The Internal Struggle of Being Content

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Status: Finished  |  Genre: Other  |  House: Booksie Classic
A look into true happiness.

Submitted: March 12, 2014

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Submitted: March 12, 2014

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It was just like any other day. I had my morning coffee at 6:30 before heading off for work. I do IT for a regional company called ExpressPark. They build parking meters for cities all across the Midwest. I live in Zionsville, Indiana. It’s a small suburb north of Indianapolis. Nothing ever happens there. It’s a grey smattering of office buildings and chain restaurants. It is just a reflection of my personality, an uneventful state of apathy. Is it ironic or sad that I am indifferent about that?

Work is work. Again, just like Zionsville, there is no variety in day to day activities. I am doomed to an unending cycle of computer problems and printer malfunctions. I’m just the IT geek to everyone. No one gives it a second thought. Not that I mind. I would rather eat lunch alone than talk sports with the former high school quarterback still stuck in his glory days.

Still, although I am content with my life, I feel like it lacks something. I ponder this thought on the way home.  As I stop at a red light, I look out and see two twenty-somethings smoking cigarettes in front of a drug store and listening to music on a boom box. Their heads are banging up and down to the heavy guitar, their long hair whipping back and forth. They didn’t care about the damages to their lungs that the cigarettes would cause or the fact that a boom box is comically outdated in 2014.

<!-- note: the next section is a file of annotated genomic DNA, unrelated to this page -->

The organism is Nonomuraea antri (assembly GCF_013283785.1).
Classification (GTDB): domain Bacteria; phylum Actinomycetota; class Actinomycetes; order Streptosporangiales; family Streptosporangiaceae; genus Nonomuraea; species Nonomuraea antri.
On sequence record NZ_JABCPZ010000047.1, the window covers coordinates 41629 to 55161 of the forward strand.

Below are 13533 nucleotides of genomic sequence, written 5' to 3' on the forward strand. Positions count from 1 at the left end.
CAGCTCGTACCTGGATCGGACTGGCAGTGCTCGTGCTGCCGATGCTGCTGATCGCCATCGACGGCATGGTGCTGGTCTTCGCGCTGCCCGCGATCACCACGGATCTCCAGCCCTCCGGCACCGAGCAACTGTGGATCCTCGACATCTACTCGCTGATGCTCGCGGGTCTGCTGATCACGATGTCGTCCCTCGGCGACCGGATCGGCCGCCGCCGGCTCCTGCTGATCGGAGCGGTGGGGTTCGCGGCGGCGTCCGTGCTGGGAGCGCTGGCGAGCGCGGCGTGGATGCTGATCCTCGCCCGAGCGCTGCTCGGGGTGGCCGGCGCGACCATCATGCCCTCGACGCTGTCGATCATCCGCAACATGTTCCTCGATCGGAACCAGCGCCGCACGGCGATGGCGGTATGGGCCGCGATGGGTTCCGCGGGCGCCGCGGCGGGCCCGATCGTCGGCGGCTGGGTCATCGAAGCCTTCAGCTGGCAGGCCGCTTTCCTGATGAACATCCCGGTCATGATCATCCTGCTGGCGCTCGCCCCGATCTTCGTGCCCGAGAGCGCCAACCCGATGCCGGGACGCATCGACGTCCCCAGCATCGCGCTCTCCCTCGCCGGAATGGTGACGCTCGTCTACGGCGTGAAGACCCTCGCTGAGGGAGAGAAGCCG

I wished I could let go like that. Listen to music from a boom box. Headbang. Smoke. Quit my job. Drop all of my dress clothes off at Goodwill and get some wax black skinny jeans, and a leather jacket. Meet up with these two and rock out in front of the drug store. It could break me out of the constant indifference that haunts me. I could feel alive.

It’s been so long since I’ve felt true happiness, or had fun. There’s so much I’ve never done. There’s so much I’ll never do, if I continue to live this way. I’ve never been to a crazy party, been drunk and in love, kissed someone in the rain, smoked pot, or pulled an all-nighter with a friend. Do I even have friends? I take a long look at the headbangers.

Something holds me back. Something tells me not to do this. My job is safe. There is no risk in keeping it. Just keep saving money. I can use it later in life.  I can retire, have some good years at a beach house in Florida before I die. That sounds good, right? Before I can answer my own question, the light turns green and I drive off, always left to wonder what might have been.


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